Support the news
Port-au-Prince is about the size of Chicago. But it doesn't have a sewer system. It's one of the largest cities in the world without one.
That's a big problem, but never more so than during a time of cholera.
Since cholera was introduced into Haiti 18 months ago — most likely by United Nations peacekeeping troops from Nepal, where the disease is endemic — more than a half-million people have gotten sick and at least 7,050 have died.
Public health authorities say cholera will stay in the environment for a long time, because Haiti has the worst sanitation in this hemisphere.
It's hard for Americans to imagine what this means.
The cumulative sewage of 3 million people flows through open ditches. It mixes with ubiquitous piles of garbage. Each night, an all-but-invisible army of workers called bayakou descend into man-sized holes with buckets to remove human waste from septic pits and latrines, then dump it into the canals that cut through the city.
Follow pediatrician Vanessa Rouzier on a tour of a Port-au-Prince slum called Cite de Dieu — City of God — to get an idea of what it means to live in a city sans sanitation. The sprawling slum, close by the earthquake-ruined Presidential Palace, is home to 40,000 Haitians, including a lot of her patients.
We cross over a wide canal that cuts through the slum. The garbage-clogged channel brings sewage down from the hillside precincts of the capital.
"So you can imagine that if human waste goes through there, and if it rains, [it] just really spills into the environment and ends up in the sea," Rouzier says.
She takes us down to a small, garbage-cluttered beach on the edge of the slum and points to a ramshackle structure perched on stilts over the water. Those who have seen the movie Slumdog Millionaire will know what it is — an outhouse.
"If you live close by the water, you may use these over-the-sea hanging toilets during the daytime," Rouzier says. "But at night you wouldn't come out in the dark to use that. You would have a bowel movement in some sort of plastic bag and ... throw it out during the day out here."
Right next to the outhouse, a small fishing boat unloads its cargo. And right there on the beach, a woman sells the fish from plastic buckets.
But there are signs of hope. Only a hundred yards or so from the outhouse is a tidy-looking school for 170 students — with a brand-new, honest-to-god toilet.
The school's principal, Wilfred Elma, proudly shows it off. There are separate chambers, all spotlessly clean and odor-free. "This is for the boys, this is for the teacher, and this is for the girls," Elma says. "This is the first time they are using a toilet that smells so good."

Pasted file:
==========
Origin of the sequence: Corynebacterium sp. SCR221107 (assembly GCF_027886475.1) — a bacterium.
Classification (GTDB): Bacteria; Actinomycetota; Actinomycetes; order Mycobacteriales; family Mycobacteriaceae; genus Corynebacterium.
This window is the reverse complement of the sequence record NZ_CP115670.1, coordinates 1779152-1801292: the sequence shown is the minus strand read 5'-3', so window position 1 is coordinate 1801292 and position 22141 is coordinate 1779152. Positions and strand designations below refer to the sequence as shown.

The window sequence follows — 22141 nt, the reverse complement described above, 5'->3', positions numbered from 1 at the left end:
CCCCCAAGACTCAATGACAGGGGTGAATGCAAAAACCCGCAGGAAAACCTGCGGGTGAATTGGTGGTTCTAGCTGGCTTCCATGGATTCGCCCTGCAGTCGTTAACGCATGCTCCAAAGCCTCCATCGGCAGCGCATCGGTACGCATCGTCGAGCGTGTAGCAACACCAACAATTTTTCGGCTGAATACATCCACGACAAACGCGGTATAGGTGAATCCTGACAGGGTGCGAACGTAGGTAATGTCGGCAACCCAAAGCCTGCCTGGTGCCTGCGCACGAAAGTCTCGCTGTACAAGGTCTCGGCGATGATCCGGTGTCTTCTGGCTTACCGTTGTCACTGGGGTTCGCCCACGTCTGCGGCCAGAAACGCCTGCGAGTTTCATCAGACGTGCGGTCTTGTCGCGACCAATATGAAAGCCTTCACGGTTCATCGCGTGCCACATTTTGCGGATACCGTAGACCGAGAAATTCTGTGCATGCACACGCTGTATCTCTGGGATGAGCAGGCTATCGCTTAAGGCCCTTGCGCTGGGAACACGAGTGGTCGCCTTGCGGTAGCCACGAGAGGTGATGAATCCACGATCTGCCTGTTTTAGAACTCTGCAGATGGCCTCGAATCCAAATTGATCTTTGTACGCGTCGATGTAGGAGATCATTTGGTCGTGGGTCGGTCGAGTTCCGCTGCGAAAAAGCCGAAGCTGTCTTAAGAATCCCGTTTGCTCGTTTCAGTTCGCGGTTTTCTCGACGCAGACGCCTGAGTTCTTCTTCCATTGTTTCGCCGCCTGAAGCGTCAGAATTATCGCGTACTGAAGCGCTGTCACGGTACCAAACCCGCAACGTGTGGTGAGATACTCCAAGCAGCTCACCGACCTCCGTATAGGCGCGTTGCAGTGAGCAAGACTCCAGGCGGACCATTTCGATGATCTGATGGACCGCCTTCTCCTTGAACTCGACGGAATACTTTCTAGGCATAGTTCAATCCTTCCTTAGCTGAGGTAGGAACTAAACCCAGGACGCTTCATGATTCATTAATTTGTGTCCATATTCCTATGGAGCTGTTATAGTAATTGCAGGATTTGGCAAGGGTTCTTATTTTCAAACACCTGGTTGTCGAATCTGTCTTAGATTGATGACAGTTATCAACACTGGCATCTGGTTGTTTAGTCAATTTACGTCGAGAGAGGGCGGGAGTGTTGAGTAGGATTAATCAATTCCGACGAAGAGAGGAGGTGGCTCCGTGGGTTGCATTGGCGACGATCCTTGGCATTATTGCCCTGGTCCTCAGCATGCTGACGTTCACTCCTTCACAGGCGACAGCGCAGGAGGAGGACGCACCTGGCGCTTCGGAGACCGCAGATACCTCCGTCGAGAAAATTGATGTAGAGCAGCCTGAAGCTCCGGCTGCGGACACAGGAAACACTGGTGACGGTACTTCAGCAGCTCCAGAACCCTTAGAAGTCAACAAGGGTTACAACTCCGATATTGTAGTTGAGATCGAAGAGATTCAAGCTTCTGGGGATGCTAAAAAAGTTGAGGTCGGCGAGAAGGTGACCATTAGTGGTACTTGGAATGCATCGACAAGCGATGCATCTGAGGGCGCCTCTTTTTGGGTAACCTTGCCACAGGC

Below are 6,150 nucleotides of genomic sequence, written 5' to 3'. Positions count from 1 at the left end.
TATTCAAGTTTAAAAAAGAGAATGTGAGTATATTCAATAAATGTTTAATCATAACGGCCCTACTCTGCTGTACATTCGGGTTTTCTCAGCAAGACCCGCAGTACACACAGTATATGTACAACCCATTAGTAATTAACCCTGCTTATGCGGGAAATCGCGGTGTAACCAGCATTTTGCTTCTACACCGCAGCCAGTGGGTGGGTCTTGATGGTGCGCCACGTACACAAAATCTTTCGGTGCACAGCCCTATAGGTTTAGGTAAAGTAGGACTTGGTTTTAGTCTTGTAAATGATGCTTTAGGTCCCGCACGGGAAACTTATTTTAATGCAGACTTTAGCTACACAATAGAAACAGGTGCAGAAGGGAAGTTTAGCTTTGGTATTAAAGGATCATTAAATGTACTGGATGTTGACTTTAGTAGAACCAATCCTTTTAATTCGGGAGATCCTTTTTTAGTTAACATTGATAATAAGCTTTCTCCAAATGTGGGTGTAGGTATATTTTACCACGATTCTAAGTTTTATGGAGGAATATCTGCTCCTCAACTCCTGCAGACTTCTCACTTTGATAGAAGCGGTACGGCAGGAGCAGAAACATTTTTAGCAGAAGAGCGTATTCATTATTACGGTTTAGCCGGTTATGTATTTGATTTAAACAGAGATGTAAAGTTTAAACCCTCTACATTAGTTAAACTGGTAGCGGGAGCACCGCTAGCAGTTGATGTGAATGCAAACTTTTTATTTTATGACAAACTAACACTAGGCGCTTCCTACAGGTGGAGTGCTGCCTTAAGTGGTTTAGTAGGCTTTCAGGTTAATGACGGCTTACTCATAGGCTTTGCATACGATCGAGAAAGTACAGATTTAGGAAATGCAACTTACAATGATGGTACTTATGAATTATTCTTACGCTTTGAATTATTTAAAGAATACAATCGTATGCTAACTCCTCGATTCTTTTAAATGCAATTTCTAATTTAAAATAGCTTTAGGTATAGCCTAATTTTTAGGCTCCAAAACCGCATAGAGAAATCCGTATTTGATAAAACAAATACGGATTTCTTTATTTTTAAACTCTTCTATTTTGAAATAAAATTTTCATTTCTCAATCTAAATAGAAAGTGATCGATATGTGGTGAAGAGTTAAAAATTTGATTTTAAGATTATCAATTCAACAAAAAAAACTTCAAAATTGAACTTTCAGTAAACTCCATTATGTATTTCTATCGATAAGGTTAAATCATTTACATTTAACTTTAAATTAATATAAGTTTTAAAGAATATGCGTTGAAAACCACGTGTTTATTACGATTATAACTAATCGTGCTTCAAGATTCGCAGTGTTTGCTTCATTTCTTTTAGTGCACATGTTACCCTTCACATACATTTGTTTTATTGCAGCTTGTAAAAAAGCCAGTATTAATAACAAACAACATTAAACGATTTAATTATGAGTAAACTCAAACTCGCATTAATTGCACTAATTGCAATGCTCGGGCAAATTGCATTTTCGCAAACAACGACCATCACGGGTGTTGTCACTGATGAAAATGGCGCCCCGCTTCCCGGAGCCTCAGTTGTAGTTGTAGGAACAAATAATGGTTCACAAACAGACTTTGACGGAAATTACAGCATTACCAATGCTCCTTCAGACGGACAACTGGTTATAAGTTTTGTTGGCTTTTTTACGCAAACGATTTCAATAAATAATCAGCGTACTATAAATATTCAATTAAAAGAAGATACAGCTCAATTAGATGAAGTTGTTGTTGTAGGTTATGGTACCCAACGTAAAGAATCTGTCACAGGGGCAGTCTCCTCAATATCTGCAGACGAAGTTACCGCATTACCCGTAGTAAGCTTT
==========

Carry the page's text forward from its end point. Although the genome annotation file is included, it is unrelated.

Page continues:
"I think it's amazing!" Rouzier says. "These children have never had the experience of using a toilet! I don't think many ... in North America understand what that represents — that it's the first time they're using a proper toilet!"
And not only that, but this toilet is a biodigester. It recycles waste and turns it into methane gas. The principal says they'll use the gas for cooking.
It's a small step toward solving an overwhelming problem.
An hour's drive outside Port-au-Prince there's something even more exciting — a brand-new sewage treatment plant. It's the first one in Haiti. It sits on a windswept, treeless moonscape at the foot of Morne a Cabrit, or Goat Mountain.
Wilston Etienne, who oversees the facility, stands on the unloading bay as a big tanker truck backs into position. "This is where it all starts," he says, as the truck discharges a great gush of raw sewage into the first of several treatment ponds.
Dozens of trucks bring the stuff here all day every day from Port-au-Prince. They dislodge it from private septic pits, public latrines, canals and other repositories.
Etienne, a sanitary engineer with a booming voice and a hearty laugh, works for DINEPA, Haiti's 2-year-old water and sanitation agency. He says Port-au-Prince will never have the kind of sewage system Americans are used to, with underground pipes that carry waste to a treatment plant. But this one is far better than none at all, and it's much cheaper.
Amazingly, this plant and another one 12 miles away that's about to open will handle the city's entire output. The sludge will be used for agricultural compost, and the detoxified effluent will irrigate a grove of trees to be planted around the treatment ponds. "Come back in two years, and this will look like a park," Etienne says.
Soon there will be treatment plants like this one in seven other Haitian cities. "We already have the funds," he says. The money comes from a post-earthquake donation by the Spanish government.
But Etienne says better sanitation will take a lot more than building treatment plants. "Not much attention has been paid to sanitation over the years," he says, "so people do not normally think of sanitation, in terms of their approach, their behavior and so on. So the first thing is changing that sort of mentality."
For instance, often when Haitians build a house, they don't even think about putting in a toilet. "When you make two dollars a day and you have to feed your family, the last think you think of is sanitation," Etienne says.
In fact, access to sanitary facilities in Haiti has actually gone down over the past two decades, according to the Pan American Health Organization.
Etienne says the facilities don't have to be the sleek flush toilets Americans are used to. A plastic-lined pit with an outhouse is a big improvement. "I remember when I was young, our first toilet was not a sanitary toilet. It was a pit outside that had a piece of board with a hole in it," he says. "And I was fine!"
But, he sighs, people's behavior is not going to change overnight "no matter how many billions of dollars we have."
The first step, Etienne says, is to convince Haitians that when it comes to sanitation, things don't have to be like they are now.